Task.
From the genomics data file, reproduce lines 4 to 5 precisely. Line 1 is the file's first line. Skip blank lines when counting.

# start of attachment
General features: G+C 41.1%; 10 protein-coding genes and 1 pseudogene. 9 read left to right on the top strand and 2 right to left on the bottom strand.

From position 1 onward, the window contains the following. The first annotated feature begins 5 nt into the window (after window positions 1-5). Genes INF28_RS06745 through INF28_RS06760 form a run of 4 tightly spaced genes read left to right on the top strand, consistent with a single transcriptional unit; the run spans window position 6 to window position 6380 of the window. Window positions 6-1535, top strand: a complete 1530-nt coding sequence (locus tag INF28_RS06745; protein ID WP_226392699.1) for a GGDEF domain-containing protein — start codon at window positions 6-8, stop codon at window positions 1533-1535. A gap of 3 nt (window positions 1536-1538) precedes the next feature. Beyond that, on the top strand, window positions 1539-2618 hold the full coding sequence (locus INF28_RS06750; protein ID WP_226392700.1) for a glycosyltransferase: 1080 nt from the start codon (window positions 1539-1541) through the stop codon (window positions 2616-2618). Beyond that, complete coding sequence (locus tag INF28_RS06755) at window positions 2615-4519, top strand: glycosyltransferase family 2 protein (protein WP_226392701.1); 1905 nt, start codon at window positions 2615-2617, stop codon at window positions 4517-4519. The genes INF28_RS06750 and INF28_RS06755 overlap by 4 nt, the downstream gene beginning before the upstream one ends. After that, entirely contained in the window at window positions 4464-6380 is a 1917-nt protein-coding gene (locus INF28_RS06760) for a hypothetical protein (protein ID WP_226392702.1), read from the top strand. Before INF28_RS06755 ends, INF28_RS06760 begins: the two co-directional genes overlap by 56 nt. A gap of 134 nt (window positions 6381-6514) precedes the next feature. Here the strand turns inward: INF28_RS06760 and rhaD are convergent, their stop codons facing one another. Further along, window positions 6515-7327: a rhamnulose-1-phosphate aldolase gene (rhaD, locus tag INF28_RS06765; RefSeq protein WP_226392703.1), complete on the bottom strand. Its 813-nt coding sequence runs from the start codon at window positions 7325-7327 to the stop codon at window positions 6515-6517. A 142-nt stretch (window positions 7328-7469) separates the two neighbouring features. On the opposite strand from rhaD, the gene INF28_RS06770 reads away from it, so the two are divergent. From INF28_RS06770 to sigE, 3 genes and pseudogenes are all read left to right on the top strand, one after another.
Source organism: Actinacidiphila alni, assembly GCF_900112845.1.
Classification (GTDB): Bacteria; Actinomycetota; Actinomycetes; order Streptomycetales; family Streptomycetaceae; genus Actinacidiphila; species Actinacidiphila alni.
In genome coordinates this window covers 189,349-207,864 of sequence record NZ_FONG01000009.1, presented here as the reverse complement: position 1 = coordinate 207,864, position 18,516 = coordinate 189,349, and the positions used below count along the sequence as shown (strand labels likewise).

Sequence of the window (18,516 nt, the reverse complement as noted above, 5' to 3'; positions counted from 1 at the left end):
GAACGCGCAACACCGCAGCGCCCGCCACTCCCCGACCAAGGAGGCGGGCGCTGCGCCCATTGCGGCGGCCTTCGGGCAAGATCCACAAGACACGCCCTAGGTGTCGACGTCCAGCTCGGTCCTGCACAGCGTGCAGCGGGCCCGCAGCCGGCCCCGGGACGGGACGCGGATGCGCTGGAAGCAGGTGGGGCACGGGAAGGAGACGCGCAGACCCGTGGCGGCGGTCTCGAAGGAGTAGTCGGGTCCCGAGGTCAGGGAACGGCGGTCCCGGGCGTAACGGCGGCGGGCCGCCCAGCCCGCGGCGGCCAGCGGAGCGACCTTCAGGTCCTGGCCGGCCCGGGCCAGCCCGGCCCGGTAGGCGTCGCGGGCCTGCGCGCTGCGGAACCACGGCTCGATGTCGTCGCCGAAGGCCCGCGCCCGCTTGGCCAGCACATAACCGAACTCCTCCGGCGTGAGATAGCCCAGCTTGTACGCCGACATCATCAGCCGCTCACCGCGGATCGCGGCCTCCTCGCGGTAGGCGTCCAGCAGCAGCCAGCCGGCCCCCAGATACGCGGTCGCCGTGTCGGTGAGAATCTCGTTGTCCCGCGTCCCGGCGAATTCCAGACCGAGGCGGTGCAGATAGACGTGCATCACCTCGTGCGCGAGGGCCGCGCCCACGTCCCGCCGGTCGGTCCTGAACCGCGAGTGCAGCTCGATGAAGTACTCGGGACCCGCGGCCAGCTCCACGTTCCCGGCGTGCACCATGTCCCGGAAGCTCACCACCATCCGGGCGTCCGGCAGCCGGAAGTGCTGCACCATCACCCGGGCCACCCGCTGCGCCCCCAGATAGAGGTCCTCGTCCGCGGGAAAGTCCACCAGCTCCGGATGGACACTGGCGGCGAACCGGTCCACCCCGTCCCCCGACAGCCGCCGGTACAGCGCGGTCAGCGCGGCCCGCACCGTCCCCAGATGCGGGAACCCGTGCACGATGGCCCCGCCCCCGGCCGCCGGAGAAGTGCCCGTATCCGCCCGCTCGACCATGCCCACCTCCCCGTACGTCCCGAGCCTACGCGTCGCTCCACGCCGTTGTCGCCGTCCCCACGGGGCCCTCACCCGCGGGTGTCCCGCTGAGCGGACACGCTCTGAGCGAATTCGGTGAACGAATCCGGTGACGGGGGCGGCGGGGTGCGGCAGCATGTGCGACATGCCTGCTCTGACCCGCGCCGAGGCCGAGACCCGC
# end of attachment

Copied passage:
Classification (GTDB): Bacteria; Actinomycetota; Actinomycetes; order Streptomycetales; family Streptomycetaceae; genus Actinacidiphila; species Actinacidiphila alni.
In genome coordinates this window covers 189,349-207,864 of sequence record NZ_FONG01000009.1, presented here as the reverse complement: position 1 = coordinate 207,864, position 18,516 = coordinate 189,349, and the positions used below count along the sequence as shown (strand labels likewise).